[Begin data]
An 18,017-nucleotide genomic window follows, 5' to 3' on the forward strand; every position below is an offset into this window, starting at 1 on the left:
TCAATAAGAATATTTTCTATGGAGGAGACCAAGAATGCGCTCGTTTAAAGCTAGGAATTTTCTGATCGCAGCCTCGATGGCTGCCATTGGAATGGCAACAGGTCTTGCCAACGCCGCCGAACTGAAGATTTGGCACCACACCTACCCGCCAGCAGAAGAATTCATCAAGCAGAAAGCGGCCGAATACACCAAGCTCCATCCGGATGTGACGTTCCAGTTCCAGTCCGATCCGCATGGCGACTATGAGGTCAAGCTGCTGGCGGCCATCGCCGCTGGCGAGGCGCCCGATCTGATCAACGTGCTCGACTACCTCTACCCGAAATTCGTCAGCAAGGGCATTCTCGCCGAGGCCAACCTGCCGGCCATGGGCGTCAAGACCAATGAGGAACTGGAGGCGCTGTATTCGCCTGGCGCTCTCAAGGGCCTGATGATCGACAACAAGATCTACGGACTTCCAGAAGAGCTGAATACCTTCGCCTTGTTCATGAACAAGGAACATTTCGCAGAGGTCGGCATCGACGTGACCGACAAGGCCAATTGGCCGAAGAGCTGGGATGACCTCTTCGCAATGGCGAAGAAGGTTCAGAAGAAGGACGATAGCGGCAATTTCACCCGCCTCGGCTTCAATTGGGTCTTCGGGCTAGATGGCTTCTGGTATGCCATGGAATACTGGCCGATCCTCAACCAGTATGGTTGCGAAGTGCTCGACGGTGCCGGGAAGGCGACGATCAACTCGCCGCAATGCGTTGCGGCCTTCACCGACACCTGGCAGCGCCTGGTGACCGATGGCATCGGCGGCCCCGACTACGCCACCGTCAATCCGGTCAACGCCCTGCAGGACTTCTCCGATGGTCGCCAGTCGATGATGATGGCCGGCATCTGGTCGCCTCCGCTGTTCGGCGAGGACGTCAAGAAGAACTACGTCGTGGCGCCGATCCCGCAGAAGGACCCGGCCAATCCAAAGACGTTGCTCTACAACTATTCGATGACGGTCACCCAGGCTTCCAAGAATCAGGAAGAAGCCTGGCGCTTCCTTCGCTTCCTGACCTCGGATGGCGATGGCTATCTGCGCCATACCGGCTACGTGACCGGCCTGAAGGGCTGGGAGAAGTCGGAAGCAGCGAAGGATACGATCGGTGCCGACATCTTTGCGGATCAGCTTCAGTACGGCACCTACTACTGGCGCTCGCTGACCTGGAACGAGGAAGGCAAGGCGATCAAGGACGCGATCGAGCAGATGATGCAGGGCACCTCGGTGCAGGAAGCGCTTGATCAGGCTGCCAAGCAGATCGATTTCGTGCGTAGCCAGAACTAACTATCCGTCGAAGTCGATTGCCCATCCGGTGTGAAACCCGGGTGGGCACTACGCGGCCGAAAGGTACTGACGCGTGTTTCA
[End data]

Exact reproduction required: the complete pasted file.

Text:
An 18,017-nucleotide genomic window follows, 5' to 3' on the forward strand; every position below is an offset into this window, starting at 1 on the left:
TCAATAAGAATATTTTCTATGGAGGAGACCAAGAATGCGCTCGTTTAAAGCTAGGAATTTTCTGATCGCAGCCTCGATGGCTGCCATTGGAATGGCAACAGGTCTTGCCAACGCCGCCGAACTGAAGATTTGGCACCACACCTACCCGCCAGCAGAAGAATTCATCAAGCAGAAAGCGGCCGAATACACCAAGCTCCATCCGGATGTGACGTTCCAGTTCCAGTCCGATCCGCATGGCGACTATGAGGTCAAGCTGCTGGCGGCCATCGCCGCTGGCGAGGCGCCCGATCTGATCAACGTGCTCGACTACCTCTACCCGAAATTCGTCAGCAAGGGCATTCTCGCCGAGGCCAACCTGCCGGCCATGGGCGTCAAGACCAATGAGGAACTGGAGGCGCTGTATTCGCCTGGCGCTCTCAAGGGCCTGATGATCGACAACAAGATCTACGGACTTCCAGAAGAGCTGAATACCTTCGCCTTGTTCATGAACAAGGAACATTTCGCAGAGGTCGGCATCGACGTGACCGACAAGGCCAATTGGCCGAAGAGCTGGGATGACCTCTTCGCAATGGCGAAGAAGGTTCAGAAGAAGGACGATAGCGGCAATTTCACCCGCCTCGGCTTCAATTGGGTCTTCGGGCTAGATGGCTTCTGGTATGCCATGGAATACTGGCCGATCCTCAACCAGTATGGTTGCGAAGTGCTCGACGGTGCCGGGAAGGCGACGATCAACTCGCCGCAATGCGTTGCGGCCTTCACCGACACCTGGCAGCGCCTGGTGACCGATGGCATCGGCGGCCCCGACTACGCCACCGTCAATCCGGTCAACGCCCTGCAGGACTTCTCCGATGGTCGCCAGTCGATGATGATGGCCGGCATCTGGTCGCCTCCGCTGTTCGGCGAGGACGTCAAGAAGAACTACGTCGTGGCGCCGATCCCGCAGAAGGACCCGGCCAATCCAAAGACGTTGCTCTACAACTATTCGATGACGGTCACCCAGGCTTCCAAGAATCAGGAAGAAGCCTGGCGCTTCCTTCGCTTCCTGACCTCGGATGGCGATGGCTATCTGCGCCATACCGGCTACGTGACCGGCCTGAAGGGCTGGGAGAAGTCGGAAGCAGCGAAGGATACGATCGGTGCCGACATCTTTGCGGATCAGCTTCAGTACGGCACCTACTACTGGCGCTCGCTGACCTGGAACGAGGAAGGCAAGGCGATCAAGGACGCGATCGAGCAGATGATGCAGGGCACCTCGGTGCAGGAAGCGCTTGATCAGGCTGCCAAGCAGATCGATTTCGTGCGTAGCCAGAACTAACTATCCGTCGAAGTCGATTGCCCATCCGGTGTGAAACCCGGGTGGGCACTACGCGGCCGAAAGGTACTGACGCGTGTTTCA